6.  No true love was worse spent,

应用

1.  Sicurano, upon this answere, was ten times more desirous thenbefore, and saide: If Fortune favoured thee in friendly maner, bythe obtaining of these things: if it may be spoken, tell mee howthou hadst them. My Lord (answered Ambroginolo) these things (withmany more besides) were given me by a Gentlewoman of Geneway, namedMadam Genevra, the wife to one Bernardo Lomellino, in recompence ofone nights lodging with her, and she desired me to keepe them forher sake. Now, the maine reason of my smiling, was the remembranceof her husbands folly, in waging five thousand Duckets of Gold,against one thousand of mine, that I should not obtaine my will of hisWife; which I did, and thereby won the wager. But hee, who betterdeserved to be punished for his folly, then shee, who was but sicke ofall womens disease; returning from Paris to Geneway, caused her tobe slaine, as afterward it was reported by himselfe.
2.  Poore Lady, how strangely was her soule afflicted, hearing theseharsh and unpleasing speeches? Teares flowed aboundantly from herfaire eies, and like tempestuous windes embowelled in the earth, sodid vehement sighes breake mainly from her heart, and after atedious time of silence, she spake in this manner. My Lord andhusband, you have done a most disloyall and damnable deede,misguided by your owne wicked jealous opinion, and not by any justcause given you, to murther so worthy and Noble a Gentleman. I protestunto you upon my soule, which I wish to be confounded in eternallperdition, if ever I were unchaste to your bed, or allowed him anyother favour, but what might well become so honourable a friend. Andseeing my body hath bene made the receptacle for so precious a kindeof foode, as the heart of so valiant and courteous a Knight, such aswas the Noble Guardastagno; never shall any other foode hereafter,have entertainment there, or my selfe live the Wife to so bloody aHusband.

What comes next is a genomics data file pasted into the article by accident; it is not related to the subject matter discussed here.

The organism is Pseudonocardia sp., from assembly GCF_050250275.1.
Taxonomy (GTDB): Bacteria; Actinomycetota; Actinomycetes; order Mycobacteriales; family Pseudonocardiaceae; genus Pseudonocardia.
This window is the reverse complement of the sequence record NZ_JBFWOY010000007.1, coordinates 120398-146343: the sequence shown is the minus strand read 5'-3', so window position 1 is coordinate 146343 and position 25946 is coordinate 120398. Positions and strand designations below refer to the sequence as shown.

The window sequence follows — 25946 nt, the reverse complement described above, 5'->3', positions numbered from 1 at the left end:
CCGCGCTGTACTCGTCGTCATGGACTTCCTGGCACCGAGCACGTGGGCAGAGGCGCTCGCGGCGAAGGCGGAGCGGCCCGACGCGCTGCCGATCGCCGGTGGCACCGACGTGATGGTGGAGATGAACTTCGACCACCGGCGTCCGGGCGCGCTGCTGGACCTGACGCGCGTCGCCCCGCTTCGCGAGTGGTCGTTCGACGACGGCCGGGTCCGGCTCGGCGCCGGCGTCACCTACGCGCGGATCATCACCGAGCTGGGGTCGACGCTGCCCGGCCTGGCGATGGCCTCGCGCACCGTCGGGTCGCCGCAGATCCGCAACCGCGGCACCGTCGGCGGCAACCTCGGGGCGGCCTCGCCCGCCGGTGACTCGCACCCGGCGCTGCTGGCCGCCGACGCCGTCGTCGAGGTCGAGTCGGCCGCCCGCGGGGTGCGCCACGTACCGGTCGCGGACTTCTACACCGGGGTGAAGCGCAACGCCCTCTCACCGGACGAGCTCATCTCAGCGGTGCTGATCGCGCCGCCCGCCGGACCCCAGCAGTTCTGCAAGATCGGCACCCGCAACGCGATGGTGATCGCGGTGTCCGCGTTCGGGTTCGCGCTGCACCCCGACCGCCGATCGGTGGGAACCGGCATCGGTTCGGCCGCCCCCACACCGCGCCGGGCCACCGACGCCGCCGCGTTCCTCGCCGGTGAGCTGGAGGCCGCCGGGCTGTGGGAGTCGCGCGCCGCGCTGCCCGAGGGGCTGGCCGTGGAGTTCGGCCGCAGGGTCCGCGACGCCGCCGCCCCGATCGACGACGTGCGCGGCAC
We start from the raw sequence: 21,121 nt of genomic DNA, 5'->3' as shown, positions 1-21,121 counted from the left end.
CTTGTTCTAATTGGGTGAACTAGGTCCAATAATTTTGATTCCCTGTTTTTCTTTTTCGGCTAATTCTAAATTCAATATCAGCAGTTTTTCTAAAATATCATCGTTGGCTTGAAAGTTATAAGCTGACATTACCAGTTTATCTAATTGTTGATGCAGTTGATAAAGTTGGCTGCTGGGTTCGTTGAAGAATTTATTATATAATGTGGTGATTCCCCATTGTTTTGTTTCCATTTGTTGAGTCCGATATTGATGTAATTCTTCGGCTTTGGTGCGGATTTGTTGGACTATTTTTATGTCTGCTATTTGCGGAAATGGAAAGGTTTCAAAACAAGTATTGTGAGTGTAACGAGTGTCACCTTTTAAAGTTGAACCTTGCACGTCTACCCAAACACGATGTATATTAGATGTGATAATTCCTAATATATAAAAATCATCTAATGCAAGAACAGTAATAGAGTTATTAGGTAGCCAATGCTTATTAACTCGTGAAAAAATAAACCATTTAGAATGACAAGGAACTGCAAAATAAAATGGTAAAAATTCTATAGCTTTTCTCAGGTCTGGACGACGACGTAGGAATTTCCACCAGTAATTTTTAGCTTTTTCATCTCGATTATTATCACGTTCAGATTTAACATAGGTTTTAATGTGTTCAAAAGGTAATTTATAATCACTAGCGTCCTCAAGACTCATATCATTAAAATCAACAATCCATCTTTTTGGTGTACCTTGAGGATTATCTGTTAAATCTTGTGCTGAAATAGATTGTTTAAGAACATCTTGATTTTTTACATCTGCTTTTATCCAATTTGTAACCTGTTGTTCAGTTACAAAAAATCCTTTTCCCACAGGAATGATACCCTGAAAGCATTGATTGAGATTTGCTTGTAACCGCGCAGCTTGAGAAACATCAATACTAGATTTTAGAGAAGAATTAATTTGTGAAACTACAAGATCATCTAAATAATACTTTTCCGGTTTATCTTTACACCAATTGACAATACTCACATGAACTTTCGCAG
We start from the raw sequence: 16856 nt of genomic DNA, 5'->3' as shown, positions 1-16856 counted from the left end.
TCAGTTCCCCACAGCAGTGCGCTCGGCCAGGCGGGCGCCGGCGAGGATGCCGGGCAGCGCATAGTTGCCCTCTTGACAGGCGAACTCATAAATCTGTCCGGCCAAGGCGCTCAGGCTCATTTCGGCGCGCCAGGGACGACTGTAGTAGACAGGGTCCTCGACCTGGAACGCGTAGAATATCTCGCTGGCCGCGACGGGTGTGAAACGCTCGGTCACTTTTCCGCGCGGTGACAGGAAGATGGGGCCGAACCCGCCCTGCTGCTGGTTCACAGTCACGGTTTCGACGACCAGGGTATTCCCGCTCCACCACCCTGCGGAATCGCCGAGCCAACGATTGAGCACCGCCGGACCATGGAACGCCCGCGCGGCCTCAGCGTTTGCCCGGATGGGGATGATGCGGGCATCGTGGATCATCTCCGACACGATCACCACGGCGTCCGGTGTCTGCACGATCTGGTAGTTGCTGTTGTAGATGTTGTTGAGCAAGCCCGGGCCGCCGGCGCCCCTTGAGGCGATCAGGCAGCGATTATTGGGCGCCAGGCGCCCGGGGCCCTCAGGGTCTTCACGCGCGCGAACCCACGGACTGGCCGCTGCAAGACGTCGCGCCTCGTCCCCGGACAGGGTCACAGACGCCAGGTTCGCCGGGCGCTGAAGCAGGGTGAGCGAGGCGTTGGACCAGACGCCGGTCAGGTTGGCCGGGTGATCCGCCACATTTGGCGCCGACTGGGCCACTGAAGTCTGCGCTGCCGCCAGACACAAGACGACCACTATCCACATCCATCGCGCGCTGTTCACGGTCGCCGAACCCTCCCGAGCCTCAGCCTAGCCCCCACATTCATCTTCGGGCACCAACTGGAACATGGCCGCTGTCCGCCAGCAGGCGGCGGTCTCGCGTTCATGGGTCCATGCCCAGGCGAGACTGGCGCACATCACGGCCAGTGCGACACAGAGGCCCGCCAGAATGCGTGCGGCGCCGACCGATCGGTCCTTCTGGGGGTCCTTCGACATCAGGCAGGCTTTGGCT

3.  Because I cannot once againe returne;
4、  Neverthelesse, as womens wits are alwayes best upon suddenconstraints, looking forth of her window, and espying her Husbandpreparing to come up: she threw her selfe on her day Couch, speakingthus (earnestly) to Lambertuccio. Sir, if ever you loved mee, andwould have me faithfully to beleeve it, by the instant safety bothof your owne honour, and my life, doe but as I advise you. Forthdraw your Sword, and, with a stearne countenance, threatning death anddestruction: run downe the staires, and when you are beneath, say. Isweare by my best fortunes, although I misse of thee now heere, yetI will be sure to finde thee some where else. And if my Husbandoffer to stay you, or moove any question to you: make no otheranswere, but what you formerly spake in fury. Beside, so soone asyou are mounted on horsebacke, have no further conference with him,upon any occasion whatsoever; to prevent all suspition in him, ofour future intendments.
5、  HONOURABLE PHILSTRATUS: AND CONCERNING SUCH

旧版特色

!

网友评论(uLAwoeky46660))

  • 格萨尔 08-09

      Adalietta, sweetly hugging him in her armes, and melting her selfein kisses, sighes, and teares on his face, said. Well Sir, I will doso much as I am able, in this your most kinde and loving imposition:and when I shall bee compelled to the contrary: yet rest thusconstantly assured, that I will not breake this your charge, so muchas in thought. Praying ever heartily to the heavenly powers, that theywill direct your course home againe to me, before your prefixeddate, or else I shall live in continual languishing. In the knittingup of this woful parting, embracing and kissing either infinittimes, the Lady tooke a Ring from off her finger, and giving it to herhusband, said. If I chaunce to die before I see you againe, rememberme when you looke on this. He receiving the Ring, and bidding allthe rest of his Friends farewell, mounted on horsebacke, and rode awaywel attended.

  • 章汉夫 08-09

      His Subjects beleeving, that he had caused the children to beeslaine, blamed him greatly, thought him to be a most cruell man, anddid highly compassionate the Ladies case: who when shee came incompany of other Gentlewomen, which mourned for their deceassedchildren, would answere nothing else: but that they could not bemore pleasing to her, then they were to the father that begot them.

  • 吕某阳 08-09

       The night being over-past with infinite feares and afrights, andbright day saluting the world againe, with the expence of ninehoures and more, she fell to her former fruitlesse travailes. Beingsomewhat sharply bitten with hunger, because the former day andnight shee had not tasted any foode: shee made therefore a benefitof necessity, and fed on the greene hearbes so well as she could,not without any piercing afflictions, what should become of her inthis extraordinary misery. As shee walked in these pensivemeditations, she saw a Goate enter into a Cave, and (within a whileafter) come forth againe, wandring along thorow the woods. Whereuponshe stayed, and entred where she saw the beast issue foorth, where shefound two young Kids, yeaned (as it seemed) the selfesame day, whichsight was very pleasing to her, and nothing in that distresse couldmore content her.

  • 细川护熙 08-09